Each Pol also has a dedicated temple and a chabutro or bird feeder. Chabutro are tall poles that the people of Ahmedabad put up for birds. These were built with the idea of providing home to birds as trees were chopped off to build the city. A thoughtful gesture perhaps but replacing trees with man-made cement poles – I wish they knew better!
Pols are located within the walled city of Ahmedabad and have no space for motor vehicles. The narrow winding alleys are best explored on foot, bicycles or two wheelers. Apparently, there are more than 300 such Pols. While many people have moved out to live in better localities, many still prefer living in the Pols. Almost all the heritage houses in the Pols we visited were in a dismal state. I hope the authorities are aware and do plan to renovate some of them. Or else it will be a sad loss of heritage.
We walked from one dusty narrow lane to another, crisscrossing and trying to make sense of the maze that we were enthusiastically navigating. Nearly at every turn in the narrow lanes, we bumped into either cows or oncoming two wheelers. We came across a number of Pols in our pathway – Hari Bhakti Ni Pol, Khadia Pol, Fatasa Pol, Sheth Ni Pol, and Sakari Ser Pol.
Somewhere, we entered a Pol temple where we offered our prayers to Lord Krishna, who was the residing deity. There we met and chatted with a Baa whose toothless smile and wrinkled face stole our hearts and we felt like giving her a tight hug. She offered us laddoos as prasad and spoke at length in Gujarati while we tried our best to figure out what she had to say with very little success whatsoever.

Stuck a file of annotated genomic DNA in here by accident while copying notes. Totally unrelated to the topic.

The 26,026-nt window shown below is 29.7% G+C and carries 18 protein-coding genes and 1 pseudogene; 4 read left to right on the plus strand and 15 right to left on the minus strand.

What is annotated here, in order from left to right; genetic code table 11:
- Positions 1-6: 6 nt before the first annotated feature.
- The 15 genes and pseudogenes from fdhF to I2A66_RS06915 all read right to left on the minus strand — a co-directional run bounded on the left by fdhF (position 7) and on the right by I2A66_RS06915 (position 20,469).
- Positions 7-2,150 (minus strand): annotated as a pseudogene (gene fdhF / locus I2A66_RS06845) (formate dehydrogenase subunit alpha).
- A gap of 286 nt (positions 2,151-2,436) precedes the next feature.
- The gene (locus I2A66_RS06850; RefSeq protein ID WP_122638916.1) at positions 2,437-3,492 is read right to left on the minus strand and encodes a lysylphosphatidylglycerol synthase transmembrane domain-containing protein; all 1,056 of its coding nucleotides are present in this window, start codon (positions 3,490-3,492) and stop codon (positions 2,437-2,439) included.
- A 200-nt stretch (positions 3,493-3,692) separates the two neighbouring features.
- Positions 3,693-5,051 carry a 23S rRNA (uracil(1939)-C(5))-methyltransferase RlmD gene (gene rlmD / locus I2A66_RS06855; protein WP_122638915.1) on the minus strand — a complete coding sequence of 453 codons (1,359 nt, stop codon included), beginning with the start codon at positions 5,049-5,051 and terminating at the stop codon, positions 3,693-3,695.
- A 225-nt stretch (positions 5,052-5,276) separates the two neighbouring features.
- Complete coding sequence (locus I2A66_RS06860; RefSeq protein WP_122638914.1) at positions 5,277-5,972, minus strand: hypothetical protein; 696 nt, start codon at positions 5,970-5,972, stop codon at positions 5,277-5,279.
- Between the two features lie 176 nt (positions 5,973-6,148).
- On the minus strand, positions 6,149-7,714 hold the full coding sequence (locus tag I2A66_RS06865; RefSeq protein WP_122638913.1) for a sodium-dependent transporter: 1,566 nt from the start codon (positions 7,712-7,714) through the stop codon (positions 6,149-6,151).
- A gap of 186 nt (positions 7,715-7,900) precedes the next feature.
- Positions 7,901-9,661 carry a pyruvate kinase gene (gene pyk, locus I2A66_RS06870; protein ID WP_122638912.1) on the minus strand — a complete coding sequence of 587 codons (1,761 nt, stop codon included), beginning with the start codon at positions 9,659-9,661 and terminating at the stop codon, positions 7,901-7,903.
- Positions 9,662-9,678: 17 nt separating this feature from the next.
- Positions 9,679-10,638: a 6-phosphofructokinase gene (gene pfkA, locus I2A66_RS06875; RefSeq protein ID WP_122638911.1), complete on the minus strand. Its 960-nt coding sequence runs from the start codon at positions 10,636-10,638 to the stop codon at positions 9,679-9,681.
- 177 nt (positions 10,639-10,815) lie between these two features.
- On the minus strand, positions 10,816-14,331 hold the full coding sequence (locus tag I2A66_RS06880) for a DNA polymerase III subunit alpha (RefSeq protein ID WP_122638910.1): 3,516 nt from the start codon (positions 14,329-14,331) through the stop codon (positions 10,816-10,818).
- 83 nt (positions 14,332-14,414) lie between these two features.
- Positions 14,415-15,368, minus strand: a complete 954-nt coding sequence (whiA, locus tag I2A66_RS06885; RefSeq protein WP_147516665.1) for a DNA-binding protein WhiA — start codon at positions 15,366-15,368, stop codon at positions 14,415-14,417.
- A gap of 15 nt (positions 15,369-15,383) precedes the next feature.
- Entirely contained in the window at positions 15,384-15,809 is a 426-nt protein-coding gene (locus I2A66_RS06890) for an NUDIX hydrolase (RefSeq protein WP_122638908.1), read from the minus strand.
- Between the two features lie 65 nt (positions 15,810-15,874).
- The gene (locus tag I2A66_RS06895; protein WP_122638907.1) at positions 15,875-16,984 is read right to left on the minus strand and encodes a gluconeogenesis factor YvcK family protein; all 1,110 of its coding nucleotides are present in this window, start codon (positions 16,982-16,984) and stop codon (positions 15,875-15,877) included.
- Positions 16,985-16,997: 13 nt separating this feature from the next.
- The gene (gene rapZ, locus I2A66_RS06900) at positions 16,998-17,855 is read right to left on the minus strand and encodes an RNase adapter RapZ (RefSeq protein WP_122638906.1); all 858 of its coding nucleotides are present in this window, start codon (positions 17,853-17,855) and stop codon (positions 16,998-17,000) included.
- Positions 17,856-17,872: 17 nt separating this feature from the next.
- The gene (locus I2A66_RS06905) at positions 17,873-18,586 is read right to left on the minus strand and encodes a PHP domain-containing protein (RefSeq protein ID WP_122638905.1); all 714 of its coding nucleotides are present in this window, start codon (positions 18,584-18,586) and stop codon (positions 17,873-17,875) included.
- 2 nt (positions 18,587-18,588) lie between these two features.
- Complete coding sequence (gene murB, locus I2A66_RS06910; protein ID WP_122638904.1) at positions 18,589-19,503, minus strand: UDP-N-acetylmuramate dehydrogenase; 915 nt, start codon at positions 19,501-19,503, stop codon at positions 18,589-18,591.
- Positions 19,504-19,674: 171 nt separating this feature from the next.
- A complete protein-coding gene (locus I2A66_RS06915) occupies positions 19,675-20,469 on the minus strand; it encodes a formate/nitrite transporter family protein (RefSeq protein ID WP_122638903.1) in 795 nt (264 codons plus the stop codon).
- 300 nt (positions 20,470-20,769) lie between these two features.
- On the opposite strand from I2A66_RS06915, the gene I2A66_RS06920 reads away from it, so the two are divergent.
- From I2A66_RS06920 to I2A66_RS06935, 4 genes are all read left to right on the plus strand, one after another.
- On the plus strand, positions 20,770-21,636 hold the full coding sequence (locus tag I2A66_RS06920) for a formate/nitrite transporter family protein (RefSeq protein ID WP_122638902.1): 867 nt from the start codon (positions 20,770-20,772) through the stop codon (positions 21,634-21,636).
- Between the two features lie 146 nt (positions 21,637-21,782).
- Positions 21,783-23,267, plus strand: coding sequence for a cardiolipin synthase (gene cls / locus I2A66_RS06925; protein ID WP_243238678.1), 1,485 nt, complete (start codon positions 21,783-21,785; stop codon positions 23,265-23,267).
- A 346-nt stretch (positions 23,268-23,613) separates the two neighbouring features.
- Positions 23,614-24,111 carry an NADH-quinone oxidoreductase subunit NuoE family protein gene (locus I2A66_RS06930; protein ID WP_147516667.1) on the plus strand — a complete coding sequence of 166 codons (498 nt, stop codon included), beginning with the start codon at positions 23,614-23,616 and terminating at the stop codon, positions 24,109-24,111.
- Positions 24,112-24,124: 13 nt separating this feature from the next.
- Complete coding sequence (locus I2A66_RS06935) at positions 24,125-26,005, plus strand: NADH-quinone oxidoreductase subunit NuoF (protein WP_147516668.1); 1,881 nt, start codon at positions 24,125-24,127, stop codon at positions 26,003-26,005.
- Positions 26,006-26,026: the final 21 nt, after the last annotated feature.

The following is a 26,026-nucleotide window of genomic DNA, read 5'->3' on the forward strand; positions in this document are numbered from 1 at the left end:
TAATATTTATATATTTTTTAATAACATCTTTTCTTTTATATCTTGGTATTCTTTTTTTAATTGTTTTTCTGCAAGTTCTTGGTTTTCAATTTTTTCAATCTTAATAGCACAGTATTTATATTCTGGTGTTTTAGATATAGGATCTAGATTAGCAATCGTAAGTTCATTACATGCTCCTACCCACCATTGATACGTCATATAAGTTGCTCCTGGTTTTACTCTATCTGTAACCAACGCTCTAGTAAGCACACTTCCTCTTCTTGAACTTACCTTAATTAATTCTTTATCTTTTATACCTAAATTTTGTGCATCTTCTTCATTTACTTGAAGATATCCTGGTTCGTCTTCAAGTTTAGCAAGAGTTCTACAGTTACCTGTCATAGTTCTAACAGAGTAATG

Pic 9: The entry to the Pol temple where we met Baa
Pic 10: The temple inside, the entry was small but the temple is fairly spacious
My cousin didn’t miss a chance to peep through open windows whenever she found one, a habit she carries from childhood. At one time, she discovered an entire room filled with jewellery boxes and two men sitting in a corner with whom she went on to a serious discussion about the prices, where they supply those boxes, etc. In another, she found people busy sewing some kind of traditional stuff, maybe bags she thought not bothering to get into a discussion this time.
We realised that many Pols are part of some cottage industries that allow people to earn their livelihood without leaving their homes. We also noticed that though the pathways and the entryways were very narrow, the houses inside were quite spacious.
Pic 11: A haveli that was simple and not so elaborate.
My cousin was on the lookout for two specific havelis, ones she had read in the in-flight magazine – Mangaldas Ni Haveli and a certain French Haveli. Both these have been converted to hotels now. We did locate Mangaldas Ni Haveli. There were two of them – Mangaldas Ni Haveli-I and Mangaldas Ni Haveli-II.
Mangaldas Ni Haveli-I is a residential home and had a lock hanging on the front door at that point in time. Mangaldas Ni Haveli-II was the hotel. With no inhibitions, my cousin knocked on the door and it was opened by a gentleman. When she requested for a look inside, he demanded 100 bucks per person. We happily paid and took a tour of the inside. My cousin, with her penchant for interior design, was much more excited than I was.